Among the 146 bills authored by Scott that became law, Senate Bill 361 was a landmark community college financing measure signed by then Gov. Arnold Schwarzenegger in 2006. Also in 2006, Scott led the charge in passing Senate Bill 1309 that helped address the state's nursing shortage. Scott also worked closely with Gov. Schwarzenegger in 2005 to pass Senate Bill 70, a measure that strengthens career technical education programs between K-12, community colleges and the business sector.
"Jack has been a great champion of community colleges, both in the Legislature and as chancellor. During a time of extreme state budget cuts, Jack provided stability and vision. He never lost sight of the importance of career technical education, especially in the clean energy and healthcare fields, in keeping our economy strong," former Gov. Arnold Schwarzenegger said. "I supported his appointment by the Board of Governors because he was always passionate about community colleges and a great leader for students."
Before Scott was elected to the state Legislature, he was President of Pasadena City College (1987-95) and Cypress College (1978-87). He also served as Distinguished Professor of Higher Education at Pepperdine University (1995-2000).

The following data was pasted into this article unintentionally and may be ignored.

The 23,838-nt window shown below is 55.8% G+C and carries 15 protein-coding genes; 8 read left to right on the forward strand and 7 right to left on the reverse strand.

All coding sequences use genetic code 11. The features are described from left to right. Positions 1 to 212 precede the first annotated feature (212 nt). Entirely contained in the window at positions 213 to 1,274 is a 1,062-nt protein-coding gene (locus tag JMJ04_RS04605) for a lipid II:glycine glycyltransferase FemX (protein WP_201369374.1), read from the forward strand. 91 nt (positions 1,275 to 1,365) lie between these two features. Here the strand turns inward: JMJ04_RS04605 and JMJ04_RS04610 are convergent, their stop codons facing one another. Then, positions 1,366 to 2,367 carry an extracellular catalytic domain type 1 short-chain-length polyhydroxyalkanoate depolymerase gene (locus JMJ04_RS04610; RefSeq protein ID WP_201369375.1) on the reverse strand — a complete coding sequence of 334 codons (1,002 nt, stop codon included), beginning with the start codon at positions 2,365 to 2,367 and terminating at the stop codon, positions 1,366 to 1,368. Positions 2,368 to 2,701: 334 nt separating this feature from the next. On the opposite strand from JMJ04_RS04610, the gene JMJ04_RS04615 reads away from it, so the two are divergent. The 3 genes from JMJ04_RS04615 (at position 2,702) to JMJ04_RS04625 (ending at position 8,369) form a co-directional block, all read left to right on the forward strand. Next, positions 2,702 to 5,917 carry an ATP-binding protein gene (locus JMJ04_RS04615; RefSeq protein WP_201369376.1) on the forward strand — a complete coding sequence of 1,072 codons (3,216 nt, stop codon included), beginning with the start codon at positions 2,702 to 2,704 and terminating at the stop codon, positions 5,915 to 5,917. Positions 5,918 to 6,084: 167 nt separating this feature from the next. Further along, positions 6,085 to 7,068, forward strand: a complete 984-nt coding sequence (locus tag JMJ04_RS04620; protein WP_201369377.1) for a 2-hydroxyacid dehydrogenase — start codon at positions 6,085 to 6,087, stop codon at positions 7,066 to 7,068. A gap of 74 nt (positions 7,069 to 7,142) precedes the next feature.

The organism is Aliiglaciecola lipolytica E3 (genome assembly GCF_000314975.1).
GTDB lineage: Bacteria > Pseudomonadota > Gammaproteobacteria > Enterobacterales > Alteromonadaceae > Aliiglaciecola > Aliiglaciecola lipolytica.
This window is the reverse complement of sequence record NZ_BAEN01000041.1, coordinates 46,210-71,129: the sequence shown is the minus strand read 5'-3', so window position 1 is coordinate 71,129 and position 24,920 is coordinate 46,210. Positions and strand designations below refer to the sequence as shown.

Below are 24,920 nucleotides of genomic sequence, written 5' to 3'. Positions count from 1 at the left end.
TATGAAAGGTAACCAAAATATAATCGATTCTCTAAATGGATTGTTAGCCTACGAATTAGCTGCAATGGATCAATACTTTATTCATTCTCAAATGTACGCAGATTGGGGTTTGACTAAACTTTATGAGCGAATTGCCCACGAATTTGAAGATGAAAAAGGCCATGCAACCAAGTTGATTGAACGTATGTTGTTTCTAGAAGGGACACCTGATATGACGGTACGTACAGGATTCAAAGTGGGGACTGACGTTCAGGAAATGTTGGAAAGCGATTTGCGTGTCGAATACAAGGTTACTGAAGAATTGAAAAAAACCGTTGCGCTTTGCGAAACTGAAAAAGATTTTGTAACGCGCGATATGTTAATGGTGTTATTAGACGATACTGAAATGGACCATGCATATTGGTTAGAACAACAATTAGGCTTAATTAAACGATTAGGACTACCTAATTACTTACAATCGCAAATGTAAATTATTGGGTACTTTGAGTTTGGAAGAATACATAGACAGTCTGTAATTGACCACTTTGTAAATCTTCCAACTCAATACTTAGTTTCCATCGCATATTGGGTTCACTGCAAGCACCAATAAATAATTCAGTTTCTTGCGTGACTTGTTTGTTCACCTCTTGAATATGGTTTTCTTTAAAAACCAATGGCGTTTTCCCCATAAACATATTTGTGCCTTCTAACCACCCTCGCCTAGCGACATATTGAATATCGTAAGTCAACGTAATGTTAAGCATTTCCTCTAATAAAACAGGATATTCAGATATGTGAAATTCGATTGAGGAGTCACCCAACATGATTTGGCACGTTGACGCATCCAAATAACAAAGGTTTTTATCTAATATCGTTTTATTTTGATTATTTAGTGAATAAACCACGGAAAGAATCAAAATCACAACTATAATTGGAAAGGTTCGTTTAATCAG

"During his long public career, Chancellor Scott has proven to be an unwavering champion of public education in California. As steward of the vital California Community Colleges, he has demonstrated a deep commitment to California's Master Plan for Higher Education, fully dedicated to the idea that, by working together, California's higher education segments have given this state a model for the world to follow," University of California President Mark G. Yudof said. "He also has been a courageous and reliable ally in the ongoing struggle to reverse the chronic disinvestment by the state in public higher education. I wish him and Lacreta all the best in retirement."
Scott holds a Bachelor's degree from Abilene Christian University, a Master of Divinity degree from Yale University, and a Ph.D. degree in History from Claremont Graduate University. He also holds an honorary doctorate from Pepperdine University and is Chancellor Emeritus of Pasadena City College. He was chosen as the Distinguished Graduate from both Abilene Christian College and Claremont Graduate University.
Jack Scott and his wife, Lacreta, will return to their home in the Pasadena-area upon his retirement.
The California Community Colleges is the largest system of higher education in the nation. It is composed of 72 districts and 112 colleges serving 2.6 million students per year. Community colleges supply workforce training, basic skills courses in English and math, and prepare students for transfer to four-year colleges and universities. The Chancellor's Office provides leadership, advocacy and support under the direction of the Board of Governors of the California Community Colleges.